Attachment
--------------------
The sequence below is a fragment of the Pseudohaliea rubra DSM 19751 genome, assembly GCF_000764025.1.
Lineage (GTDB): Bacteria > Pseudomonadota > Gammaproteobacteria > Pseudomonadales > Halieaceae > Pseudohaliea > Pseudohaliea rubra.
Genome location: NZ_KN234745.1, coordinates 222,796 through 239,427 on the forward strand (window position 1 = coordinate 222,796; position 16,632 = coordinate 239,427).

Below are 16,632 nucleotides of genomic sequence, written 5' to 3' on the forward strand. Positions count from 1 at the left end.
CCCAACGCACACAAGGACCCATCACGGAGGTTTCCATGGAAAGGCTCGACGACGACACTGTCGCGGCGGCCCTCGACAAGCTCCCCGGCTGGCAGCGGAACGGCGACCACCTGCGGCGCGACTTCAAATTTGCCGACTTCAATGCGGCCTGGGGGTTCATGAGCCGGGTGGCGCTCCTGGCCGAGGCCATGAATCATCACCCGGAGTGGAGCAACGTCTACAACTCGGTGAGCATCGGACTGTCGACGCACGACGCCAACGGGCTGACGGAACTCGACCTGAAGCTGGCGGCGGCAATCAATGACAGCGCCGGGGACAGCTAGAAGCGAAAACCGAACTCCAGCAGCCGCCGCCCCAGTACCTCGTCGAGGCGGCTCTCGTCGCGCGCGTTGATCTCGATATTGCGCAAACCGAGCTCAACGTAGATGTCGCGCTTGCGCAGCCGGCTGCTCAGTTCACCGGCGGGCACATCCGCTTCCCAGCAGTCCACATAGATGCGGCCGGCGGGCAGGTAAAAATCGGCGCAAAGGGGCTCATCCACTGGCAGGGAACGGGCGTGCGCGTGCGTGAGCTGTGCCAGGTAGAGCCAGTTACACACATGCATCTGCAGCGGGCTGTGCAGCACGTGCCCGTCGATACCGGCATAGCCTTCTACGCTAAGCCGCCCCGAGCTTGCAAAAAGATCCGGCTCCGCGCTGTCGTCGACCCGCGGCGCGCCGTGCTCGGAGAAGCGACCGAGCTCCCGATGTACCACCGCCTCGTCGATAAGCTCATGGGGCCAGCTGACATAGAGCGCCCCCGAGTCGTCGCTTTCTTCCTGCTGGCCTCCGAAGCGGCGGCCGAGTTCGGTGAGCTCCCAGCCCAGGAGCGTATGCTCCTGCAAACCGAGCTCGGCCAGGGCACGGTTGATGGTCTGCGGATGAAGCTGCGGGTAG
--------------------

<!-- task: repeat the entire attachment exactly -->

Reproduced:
The sequence below is a fragment of the Pseudohaliea rubra DSM 19751 genome, assembly GCF_000764025.1.
Lineage (GTDB): Bacteria > Pseudomonadota > Gammaproteobacteria > Pseudomonadales > Halieaceae > Pseudohaliea > Pseudohaliea rubra.
Genome location: NZ_KN234745.1, coordinates 222,796 through 239,427 on the forward strand (window position 1 = coordinate 222,796; position 16,632 = coordinate 239,427).

Below are 16,632 nucleotides of genomic sequence, written 5' to 3' on the forward strand. Positions count from 1 at the left end.
CCCAACGCACACAAGGACCCATCACGGAGGTTTCCATGGAAAGGCTCGACGACGACACTGTCGCGGCGGCCCTCGACAAGCTCCCCGGCTGGCAGCGGAACGGCGACCACCTGCGGCGCGACTTCAAATTTGCCGACTTCAATGCGGCCTGGGGGTTCATGAGCCGGGTGGCGCTCCTGGCCGAGGCCATGAATCATCACCCGGAGTGGAGCAACGTCTACAACTCGGTGAGCATCGGACTGTCGACGCACGACGCCAACGGGCTGACGGAACTCGACCTGAAGCTGGCGGCGGCAATCAATGACAGCGCCGGGGACAGCTAGAAGCGAAAACCGAACTCCAGCAGCCGCCGCCCCAGTACCTCGTCGAGGCGGCTCTCGTCGCGCGCGTTGATCTCGATATTGCGCAAACCGAGCTCAACGTAGATGTCGCGCTTGCGCAGCCGGCTGCTCAGTTCACCGGCGGGCACATCCGCTTCCCAGCAGTCCACATAGATGCGGCCGGCGGGCAGGTAAAAATCGGCGCAAAGGGGCTCATCCACTGGCAGGGAACGGGCGTGCGCGTGCGTGAGCTGTGCCAGGTAGAGCCAGTTACACACATGCATCTGCAGCGGGCTGTGCAGCACGTGCCCGTCGATACCGGCATAGCCTTCTACGCTAAGCCGCCCCGAGCTTGCAAAAAGATCCGGCTCCGCGCTGTCGTCGACCCGCGGCGCGCCGTGCTCGGAGAAGCGACCGAGCTCCCGATGTACCACCGCCTCGTCGATAAGCTCATGGGGCCAGCTGACATAGAGCGCCCCCGAGTCGTCGCTTTCTTCCTGCTGGCCTCCGAAGCGGCGGCCGAGTTCGGTGAGCTCCCAGCCCAGGAGCGTATGCTCCTGCAAACCGAGCTCGGCCAGGGCACGGTTGATGGTCTGCGGATGAAGCTGCGGGTAG